Keeping an Eye on the Bigger Tax Reform Picture

More than 30 years ago, Republicans and Democrats in Washington set aside their differences and worked together to pass comprehensive tax reform. Unfortunately, in the ensuing years, our tax code has become more bloated and complex. We’ve now reached the point where, once again, both parties recognize the need for reform, prompting House Speaker Paul Ryan (R-Wis.) and House Ways and Means Committee Chairman Kevin Brady (R-Texas) to introduce their tax reform blueprint – “A Better Way.” As details continue to be hammered out — and President Donald Trump hopefully provides some insight tonight in his address to a joint session of Congress — let’s keep in mind that the ultimate goal is sector-neutral, comprehensive tax reform.

Simplifying the tax code. The tax code has more than 2 million words. Individuals and businesses spend billions of dollars and billions of hours trying to comply with the tax code. Any reform must start with simplifying the tax code.

Lowering the corporate tax rate. As the House blueprint bluntly states, “The corporate tax rate represents the most important tax-related factor in a company’s decision to invest and locate jobs in the United States or overseas.” With the United States imposing the world’s highest corporate tax – 39 percent federal and state combined – among OECD industrialized countries, it’s not surprising that companies are searching for more tax friendly jurisdictions. And while that high rate has remained steady for decades, the worldwide rate dropped to 22.5 percent from 30 percent.

The House would lower the corporate rate to 20 percent, resulting in companies staying, investing and creating jobs right here at home. The Tax Foundation concluded that such a corporate rate reduction raises the nation’s gross domestic product by around 3.4 percent over 10 years and noted, “the rise in GDP and capital formation gradually raise wages by 2.9 percent, and hours worked by 0.6 percent, about equivalent to 650,000 full time jobs.”

Ending the worldwide tax system employed by the United States. Currently, the United States utilizes what is called a “worldwide system” in order to tax international business income. Essentially, all business income, including income earned overseas, of domestically headquartered companies is taxed by the U.S. government. If they want to reinvest those earnings here, they are first handed a substantial tax bill. The result is that those worldwide companies hold almost $2 trillion in capital overseas.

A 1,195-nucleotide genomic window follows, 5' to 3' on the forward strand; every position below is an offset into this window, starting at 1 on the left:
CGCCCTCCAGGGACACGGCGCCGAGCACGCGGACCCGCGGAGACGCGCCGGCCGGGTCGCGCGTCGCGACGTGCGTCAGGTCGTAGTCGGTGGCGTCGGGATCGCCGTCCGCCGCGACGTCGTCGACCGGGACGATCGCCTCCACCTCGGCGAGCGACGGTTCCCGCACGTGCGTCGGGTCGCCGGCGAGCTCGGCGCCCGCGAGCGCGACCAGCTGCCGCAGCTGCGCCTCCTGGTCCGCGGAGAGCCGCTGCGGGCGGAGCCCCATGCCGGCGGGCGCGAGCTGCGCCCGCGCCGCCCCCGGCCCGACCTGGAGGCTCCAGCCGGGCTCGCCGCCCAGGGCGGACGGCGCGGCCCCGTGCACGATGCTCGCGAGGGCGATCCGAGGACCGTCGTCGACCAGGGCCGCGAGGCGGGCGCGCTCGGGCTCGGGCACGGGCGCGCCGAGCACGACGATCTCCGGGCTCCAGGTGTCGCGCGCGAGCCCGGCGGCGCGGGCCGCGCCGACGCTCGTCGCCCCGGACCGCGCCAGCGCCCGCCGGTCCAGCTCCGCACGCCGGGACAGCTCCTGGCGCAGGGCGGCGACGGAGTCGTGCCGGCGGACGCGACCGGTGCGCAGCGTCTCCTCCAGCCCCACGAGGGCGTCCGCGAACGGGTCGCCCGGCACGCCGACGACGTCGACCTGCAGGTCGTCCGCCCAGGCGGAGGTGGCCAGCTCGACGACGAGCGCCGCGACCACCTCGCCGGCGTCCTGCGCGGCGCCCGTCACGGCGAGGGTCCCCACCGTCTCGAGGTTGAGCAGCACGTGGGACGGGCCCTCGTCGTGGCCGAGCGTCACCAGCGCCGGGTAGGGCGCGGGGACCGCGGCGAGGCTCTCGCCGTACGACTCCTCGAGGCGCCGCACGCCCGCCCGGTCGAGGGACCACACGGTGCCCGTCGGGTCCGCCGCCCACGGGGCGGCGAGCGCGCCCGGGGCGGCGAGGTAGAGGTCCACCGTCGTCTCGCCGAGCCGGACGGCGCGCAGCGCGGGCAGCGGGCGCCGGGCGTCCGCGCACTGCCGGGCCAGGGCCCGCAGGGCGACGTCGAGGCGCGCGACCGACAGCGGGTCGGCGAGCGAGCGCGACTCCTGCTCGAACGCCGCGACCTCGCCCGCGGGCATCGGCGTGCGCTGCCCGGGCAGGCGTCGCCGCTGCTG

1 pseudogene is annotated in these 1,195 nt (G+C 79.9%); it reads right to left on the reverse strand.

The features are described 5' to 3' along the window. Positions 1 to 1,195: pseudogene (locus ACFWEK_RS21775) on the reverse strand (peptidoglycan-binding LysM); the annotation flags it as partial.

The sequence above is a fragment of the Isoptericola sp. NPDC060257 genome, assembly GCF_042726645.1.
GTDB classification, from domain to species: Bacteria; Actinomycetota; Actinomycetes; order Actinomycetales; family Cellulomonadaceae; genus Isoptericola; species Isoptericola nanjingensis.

The United States is the only G7 country that continues to operate under the outdated worldwide tax system. The majority of the world employs a “territorial system” that only collects taxes on income earned within a country’s border. Discarding the worldwide tax system in favor of territorial would allow American companies to operate on an equal footing in foreign markets and bring those trillions of dollars back home. Furthermore, it would dissuade companies from moving their headquarters overseas.

Full expensing for capital investments. The Ryan-Brady blueprint would allow the nation’s businesses to immediately deduct the full cost of any new investment immediately, rather than recovering the cost of that investment years later. This would be a major boost for businesses of all sizes across the nation, spurring economic growth and investment. Not only that, but as the Tax Foundation noted, “Expensing does more to raise GDP, wages, and employment than any other feature of the Blueprint. Better yet, it is one of the very few tax changes that boost GDP sufficiently to recover its initial revenue losses and raise revenue over time.”

These are just a few of the pro-growth proposals put forth in the Ryan-Brady blueprint. Significantly though, it’s not just businesses that will benefit but taxpayers as well. The blueprint consolidates the tax brackets down to just three with the top individual rate reduced to 33 percent and eliminates the estate tax. The goal is to simplify it so that taxpayers will be able to file their taxes on a form as simple as a postcard.

All in all, the blueprint represents the best roadmap to comprehensive tax reform. It’s taken a long time for us to reach this point, let’s not go off course at this critical moment.


David Williams is the president of the Taxpayers Protection Alliance.

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